Collection: National Gallery, London

Title: The Three Musicians


Description: Picasso painted two version of this picture. The slightly smaller version
hangs in Philadelphia Museum of Art, but both are unusually large for Picasso's Cubist
period, and he may have chosen to work on this grand scale because they mark the
conclusion of his Synthetic Cubism, which had occupied him for nearly a decade. He
painted it in the same summer as the very different, classical painting, Three Women at
the Spring. Some have interpreted the pictures as nostalgic remembrances of the artist's
early days: Picasso sits in the center - as ever the Harlequin - and his old friends
Guillaume Apollinaire, who died in 1918, and Max Jacob, from whom he had become
estranged, sit on either side. However, another argument links the pictures to Picasso's
The Art Story Foundation All rights Reserved

For more movements, artists and ideas on Modern Art


visit www.TheArtStory.org

work for the Ballets Russes, and identifies the characters with more recent friends.
Either way, the costumes of the figures certainly derive from traditions in Italian popular
theatre.
Year: 1921
Materials: Oil on canvas
Collection: Philadelphia Museum of Art

Title: Three Women at the Spring


Description: Picasso made careful studies in preparation for this, his most ambitious
treatment of what is an old classical subject. It makes reference to earlier pictures by
Poussin and Ingres - titans of classical painting - but it also draws inspiration from Greek
sculpture, and indeed the heavy, massy gravity of the figures is very sculptural. Critics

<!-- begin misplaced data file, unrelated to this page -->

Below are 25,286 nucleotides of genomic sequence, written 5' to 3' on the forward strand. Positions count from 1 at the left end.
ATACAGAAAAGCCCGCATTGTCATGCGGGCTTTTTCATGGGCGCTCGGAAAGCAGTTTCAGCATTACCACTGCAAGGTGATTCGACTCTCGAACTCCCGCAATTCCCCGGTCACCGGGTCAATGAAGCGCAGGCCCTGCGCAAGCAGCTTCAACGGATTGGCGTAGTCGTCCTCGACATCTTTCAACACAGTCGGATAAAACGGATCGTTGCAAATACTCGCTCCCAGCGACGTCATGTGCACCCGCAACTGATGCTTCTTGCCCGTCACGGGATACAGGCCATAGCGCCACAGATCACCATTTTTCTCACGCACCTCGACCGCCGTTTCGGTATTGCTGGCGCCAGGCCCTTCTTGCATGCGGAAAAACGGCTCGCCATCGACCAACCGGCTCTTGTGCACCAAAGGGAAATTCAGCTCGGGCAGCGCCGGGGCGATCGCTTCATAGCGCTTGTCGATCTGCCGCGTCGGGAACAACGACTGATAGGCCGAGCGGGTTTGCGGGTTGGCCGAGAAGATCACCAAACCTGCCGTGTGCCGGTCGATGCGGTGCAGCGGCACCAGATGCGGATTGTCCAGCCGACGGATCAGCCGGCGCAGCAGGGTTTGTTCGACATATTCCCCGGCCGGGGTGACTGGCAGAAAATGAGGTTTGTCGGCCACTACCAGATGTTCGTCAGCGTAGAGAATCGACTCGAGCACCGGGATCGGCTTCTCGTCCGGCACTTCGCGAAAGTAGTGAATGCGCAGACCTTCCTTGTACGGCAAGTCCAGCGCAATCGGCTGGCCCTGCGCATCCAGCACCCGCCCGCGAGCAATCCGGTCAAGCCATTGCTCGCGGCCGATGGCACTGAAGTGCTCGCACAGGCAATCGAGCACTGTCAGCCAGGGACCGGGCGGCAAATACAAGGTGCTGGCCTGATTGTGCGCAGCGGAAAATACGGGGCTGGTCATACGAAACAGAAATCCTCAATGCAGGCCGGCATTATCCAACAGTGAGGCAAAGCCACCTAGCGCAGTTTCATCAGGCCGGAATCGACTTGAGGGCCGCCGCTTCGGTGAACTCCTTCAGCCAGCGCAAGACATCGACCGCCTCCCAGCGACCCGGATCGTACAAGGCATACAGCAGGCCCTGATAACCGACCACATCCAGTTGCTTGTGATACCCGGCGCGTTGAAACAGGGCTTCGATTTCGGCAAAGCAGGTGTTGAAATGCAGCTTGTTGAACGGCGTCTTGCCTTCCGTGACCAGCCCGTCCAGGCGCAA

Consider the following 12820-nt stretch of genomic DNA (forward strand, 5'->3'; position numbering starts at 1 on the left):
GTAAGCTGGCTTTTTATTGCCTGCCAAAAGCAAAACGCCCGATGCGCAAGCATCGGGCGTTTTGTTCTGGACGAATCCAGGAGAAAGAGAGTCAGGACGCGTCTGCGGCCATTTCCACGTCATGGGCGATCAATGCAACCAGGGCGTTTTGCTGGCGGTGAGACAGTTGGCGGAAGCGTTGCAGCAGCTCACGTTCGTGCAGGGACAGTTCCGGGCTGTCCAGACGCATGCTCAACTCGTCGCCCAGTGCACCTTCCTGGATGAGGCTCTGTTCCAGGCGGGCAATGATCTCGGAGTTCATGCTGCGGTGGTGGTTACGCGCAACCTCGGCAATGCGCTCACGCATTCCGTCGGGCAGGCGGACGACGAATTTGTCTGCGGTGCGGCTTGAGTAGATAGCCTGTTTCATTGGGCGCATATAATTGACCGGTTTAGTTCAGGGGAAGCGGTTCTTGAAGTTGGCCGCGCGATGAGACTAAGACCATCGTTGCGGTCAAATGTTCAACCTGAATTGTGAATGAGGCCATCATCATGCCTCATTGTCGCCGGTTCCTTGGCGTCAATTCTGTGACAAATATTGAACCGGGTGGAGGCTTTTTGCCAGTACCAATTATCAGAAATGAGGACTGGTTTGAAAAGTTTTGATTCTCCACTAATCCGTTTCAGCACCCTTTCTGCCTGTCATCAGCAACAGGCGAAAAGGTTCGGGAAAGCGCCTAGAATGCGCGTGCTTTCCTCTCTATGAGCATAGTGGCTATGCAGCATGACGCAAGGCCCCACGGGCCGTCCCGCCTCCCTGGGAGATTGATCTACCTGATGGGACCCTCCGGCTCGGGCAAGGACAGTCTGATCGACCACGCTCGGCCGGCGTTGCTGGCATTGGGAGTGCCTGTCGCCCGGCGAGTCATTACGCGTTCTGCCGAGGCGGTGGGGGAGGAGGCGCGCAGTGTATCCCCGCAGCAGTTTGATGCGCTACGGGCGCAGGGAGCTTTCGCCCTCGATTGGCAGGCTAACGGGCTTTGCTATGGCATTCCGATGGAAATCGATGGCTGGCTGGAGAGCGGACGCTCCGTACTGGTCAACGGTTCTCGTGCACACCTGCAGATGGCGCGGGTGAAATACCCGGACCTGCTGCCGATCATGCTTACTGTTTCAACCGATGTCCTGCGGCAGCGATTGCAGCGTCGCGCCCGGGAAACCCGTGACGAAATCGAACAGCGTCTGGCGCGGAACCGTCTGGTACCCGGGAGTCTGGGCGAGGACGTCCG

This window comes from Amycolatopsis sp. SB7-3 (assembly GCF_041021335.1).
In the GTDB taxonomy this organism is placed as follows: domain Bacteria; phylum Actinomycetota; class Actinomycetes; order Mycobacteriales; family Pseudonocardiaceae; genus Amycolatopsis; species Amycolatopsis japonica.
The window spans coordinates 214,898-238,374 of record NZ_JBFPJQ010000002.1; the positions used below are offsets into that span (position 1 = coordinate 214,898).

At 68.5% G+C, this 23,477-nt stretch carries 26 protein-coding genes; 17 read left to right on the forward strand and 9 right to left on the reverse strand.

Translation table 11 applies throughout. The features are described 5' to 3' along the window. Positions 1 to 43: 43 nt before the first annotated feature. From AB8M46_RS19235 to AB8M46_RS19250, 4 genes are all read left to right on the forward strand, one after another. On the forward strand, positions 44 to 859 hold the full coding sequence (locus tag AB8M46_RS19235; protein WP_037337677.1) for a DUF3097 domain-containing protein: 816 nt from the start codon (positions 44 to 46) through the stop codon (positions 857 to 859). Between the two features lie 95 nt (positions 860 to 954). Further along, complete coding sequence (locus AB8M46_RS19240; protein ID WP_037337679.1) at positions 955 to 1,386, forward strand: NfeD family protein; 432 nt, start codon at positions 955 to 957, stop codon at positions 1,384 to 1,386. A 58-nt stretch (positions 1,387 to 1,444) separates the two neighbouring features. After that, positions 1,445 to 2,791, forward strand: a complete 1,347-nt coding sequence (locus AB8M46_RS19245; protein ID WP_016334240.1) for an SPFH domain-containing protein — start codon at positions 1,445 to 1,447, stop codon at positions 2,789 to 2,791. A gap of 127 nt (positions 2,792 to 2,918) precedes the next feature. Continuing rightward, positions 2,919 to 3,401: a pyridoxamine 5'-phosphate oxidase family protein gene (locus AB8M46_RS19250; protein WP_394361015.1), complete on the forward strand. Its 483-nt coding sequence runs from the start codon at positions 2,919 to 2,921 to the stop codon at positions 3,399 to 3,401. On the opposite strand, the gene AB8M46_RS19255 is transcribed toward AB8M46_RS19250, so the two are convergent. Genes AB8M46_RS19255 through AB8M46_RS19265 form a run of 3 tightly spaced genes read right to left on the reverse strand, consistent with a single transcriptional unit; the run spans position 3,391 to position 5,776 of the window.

have speculated that the subject appealed to him because of the recent birth of his first
son, Paulo; the sombre attitude of the figures may be explained by the contemporary
preoccupation in France with mourning the dead of the First World War.
Year: 1921
Materials: Oil on canvas
Collection: Museum of Modern Art

Title: Large Nude in a Red Armchair


Description: When Picasso's work came under the influence of the Surrealists, in the
late 1920s, his forms often took on melting, organic contours. This work was completed
in May 1929, around the same time the Surrealists were preoccupied with the way in
which ugly and disgusting imagery might provide a route into the unconscious. It was
clearly intended to shock, and it may have been influenced by Salvador Dal and Joan
Mir. It is thought that the picture represents the former dancer Olga Koklova, whose
relationship with Picasso was failing around this time.
Year: 1929
Materials: Oil on canvas
Collection: Unknown collection

The Art Story Foundation All rights Reserved

For more movements, artists and ideas on Modern Art


visit www.TheArtStory.org

Title: Guernica
Description: Guernica was Picasso's response to the bombing of the Basque town of
the same name on April 26, 1937 during the Spanish Civil War. Painted in one month from May to June 1937 - it became the centerpiece of the Spanish pavilion at the Paris
World's Fair later that year. While it was a sensation at the fair, it was consequently
banned from exhibition in Spain until military dictator Francisco Franco fell from power in
1975. Much time has been spent trying to decode the symbolism of the picture, and
some believe that the dying horse in the center of the painting alludes to the people of
Spain. The minotaur may allude to bull-fighting, a favorite national past-time in Spain,
though it also had complex personal significance for the artist. Although Guernica is
undoubtedly modern art's most famous response to war, critics have been divided on its
success as a painting.
Year: 1937
Materials: Oil on canvas
Collection: Museo Nacional Centro de Arte Reina Sofia

The Art Story Foundation All rights Reserved

For more movements, artists and ideas on Modern Art


visit www.TheArtStory.org